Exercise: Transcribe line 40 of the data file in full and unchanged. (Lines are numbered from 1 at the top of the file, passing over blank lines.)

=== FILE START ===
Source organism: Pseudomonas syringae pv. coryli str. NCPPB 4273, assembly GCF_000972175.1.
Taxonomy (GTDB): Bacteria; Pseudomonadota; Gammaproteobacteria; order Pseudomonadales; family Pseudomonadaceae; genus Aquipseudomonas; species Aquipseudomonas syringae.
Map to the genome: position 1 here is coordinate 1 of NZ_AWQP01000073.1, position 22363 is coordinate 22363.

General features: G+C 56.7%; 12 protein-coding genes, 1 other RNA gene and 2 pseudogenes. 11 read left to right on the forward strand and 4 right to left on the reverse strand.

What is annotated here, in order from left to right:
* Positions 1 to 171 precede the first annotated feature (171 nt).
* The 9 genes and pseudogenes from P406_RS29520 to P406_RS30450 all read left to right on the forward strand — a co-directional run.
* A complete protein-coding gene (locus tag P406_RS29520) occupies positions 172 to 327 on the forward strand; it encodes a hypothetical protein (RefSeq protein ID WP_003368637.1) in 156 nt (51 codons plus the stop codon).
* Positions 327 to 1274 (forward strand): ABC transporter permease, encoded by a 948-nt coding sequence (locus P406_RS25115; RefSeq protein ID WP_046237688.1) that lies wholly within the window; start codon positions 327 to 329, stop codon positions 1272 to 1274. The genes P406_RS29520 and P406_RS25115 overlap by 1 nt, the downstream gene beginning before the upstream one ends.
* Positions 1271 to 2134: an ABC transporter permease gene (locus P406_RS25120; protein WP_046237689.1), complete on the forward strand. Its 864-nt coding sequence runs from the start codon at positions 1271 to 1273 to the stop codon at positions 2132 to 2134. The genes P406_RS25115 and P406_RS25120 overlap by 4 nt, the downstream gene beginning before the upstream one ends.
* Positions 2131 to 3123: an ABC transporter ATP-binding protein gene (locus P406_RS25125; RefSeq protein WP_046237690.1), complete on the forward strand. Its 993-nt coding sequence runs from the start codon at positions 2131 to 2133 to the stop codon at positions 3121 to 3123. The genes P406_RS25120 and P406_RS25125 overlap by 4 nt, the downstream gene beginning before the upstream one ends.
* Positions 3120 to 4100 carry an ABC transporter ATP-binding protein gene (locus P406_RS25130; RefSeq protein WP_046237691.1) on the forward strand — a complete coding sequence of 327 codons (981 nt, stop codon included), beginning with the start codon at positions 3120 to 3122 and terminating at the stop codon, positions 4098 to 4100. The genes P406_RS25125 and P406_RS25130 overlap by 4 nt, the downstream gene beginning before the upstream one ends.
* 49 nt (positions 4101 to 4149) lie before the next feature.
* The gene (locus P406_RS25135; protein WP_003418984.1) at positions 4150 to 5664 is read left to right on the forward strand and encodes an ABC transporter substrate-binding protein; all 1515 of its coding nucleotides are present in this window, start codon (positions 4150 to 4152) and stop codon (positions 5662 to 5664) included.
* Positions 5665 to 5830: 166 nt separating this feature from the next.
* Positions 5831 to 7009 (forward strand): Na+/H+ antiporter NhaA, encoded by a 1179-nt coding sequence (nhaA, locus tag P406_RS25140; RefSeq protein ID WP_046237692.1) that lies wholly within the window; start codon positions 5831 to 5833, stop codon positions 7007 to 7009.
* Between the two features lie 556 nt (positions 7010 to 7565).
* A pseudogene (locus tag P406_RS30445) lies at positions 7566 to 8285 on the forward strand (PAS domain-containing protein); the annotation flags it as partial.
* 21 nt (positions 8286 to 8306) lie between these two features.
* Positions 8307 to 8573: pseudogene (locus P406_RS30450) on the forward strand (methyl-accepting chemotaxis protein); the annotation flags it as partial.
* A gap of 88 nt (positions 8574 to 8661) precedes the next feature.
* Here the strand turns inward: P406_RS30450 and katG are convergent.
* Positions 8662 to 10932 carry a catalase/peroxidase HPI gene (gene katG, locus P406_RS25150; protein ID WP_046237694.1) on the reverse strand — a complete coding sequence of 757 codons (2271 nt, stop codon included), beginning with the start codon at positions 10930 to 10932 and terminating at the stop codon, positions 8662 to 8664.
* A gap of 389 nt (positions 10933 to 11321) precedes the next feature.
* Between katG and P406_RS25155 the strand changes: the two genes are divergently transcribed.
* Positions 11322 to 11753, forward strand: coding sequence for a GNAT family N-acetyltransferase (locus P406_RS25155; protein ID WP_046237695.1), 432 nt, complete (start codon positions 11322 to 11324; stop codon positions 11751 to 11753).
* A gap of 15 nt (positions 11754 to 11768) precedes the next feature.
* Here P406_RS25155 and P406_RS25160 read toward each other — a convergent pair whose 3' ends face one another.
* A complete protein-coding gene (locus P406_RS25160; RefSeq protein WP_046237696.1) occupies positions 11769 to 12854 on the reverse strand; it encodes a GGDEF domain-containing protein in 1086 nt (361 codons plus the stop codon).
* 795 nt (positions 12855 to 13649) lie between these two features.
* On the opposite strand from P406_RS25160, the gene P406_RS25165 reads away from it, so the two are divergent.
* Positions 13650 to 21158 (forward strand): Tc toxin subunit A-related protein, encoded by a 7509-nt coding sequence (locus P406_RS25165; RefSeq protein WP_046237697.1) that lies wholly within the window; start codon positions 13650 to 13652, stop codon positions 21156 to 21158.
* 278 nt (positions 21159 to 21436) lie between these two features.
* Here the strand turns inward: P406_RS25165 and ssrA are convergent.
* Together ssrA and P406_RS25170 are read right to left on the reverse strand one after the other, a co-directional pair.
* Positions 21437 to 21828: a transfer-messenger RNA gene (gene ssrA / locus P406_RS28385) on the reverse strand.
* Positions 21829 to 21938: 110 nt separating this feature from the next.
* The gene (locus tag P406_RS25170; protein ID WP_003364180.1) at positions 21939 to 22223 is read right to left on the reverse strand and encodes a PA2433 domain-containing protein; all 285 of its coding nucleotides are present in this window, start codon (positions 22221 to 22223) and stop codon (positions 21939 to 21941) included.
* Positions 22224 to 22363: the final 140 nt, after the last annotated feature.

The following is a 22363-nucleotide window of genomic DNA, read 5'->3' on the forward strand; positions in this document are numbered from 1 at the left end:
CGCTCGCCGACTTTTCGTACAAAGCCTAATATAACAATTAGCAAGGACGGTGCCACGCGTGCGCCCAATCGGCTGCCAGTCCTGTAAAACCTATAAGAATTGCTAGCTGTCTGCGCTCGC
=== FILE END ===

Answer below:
The following is a 22363-nucleotide window of genomic DNA, read 5'->3' on the forward strand; positions in this document are numbered from 1 at the left end: